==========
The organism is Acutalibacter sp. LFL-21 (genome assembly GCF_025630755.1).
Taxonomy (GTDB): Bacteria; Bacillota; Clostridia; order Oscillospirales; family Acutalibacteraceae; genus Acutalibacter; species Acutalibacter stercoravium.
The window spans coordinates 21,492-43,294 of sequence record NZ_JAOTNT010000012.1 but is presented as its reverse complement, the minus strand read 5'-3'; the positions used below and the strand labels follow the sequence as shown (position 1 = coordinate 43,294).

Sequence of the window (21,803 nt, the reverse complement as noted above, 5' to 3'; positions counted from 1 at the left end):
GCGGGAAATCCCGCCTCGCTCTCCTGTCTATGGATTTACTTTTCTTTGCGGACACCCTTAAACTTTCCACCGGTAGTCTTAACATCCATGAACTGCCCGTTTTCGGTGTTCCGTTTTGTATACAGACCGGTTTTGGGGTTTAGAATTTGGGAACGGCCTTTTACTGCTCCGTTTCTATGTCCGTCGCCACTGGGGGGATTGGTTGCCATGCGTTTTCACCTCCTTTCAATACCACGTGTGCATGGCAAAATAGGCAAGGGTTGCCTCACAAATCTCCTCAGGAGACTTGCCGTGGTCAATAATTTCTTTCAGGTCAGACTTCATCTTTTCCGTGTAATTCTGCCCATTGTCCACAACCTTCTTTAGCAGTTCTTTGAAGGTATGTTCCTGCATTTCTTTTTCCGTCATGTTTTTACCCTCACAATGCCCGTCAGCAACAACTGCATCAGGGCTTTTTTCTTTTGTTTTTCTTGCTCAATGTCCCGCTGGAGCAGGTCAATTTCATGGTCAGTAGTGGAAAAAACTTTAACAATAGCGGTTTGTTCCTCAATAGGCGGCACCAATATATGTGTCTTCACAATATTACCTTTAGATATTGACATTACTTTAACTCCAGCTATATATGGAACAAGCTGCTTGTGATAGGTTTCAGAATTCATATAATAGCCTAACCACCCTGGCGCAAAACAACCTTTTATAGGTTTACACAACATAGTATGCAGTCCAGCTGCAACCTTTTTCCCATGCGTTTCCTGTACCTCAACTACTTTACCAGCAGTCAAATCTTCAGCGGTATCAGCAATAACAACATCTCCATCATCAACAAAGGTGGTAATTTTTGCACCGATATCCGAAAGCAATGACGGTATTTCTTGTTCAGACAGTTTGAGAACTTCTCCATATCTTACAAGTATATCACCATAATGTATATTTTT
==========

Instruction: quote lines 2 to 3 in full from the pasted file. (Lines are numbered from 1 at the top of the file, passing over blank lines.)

Taxonomy (GTDB): Bacteria; Bacillota; Clostridia; order Oscillospirales; family Acutalibacteraceae; genus Acutalibacter; species Acutalibacter stercoravium.
The window spans coordinates 21,492-43,294 of sequence record NZ_JAOTNT010000012.1 but is presented as its reverse complement, the minus strand read 5'-3'; the positions used below and the strand labels follow the sequence as shown (position 1 = coordinate 43,294).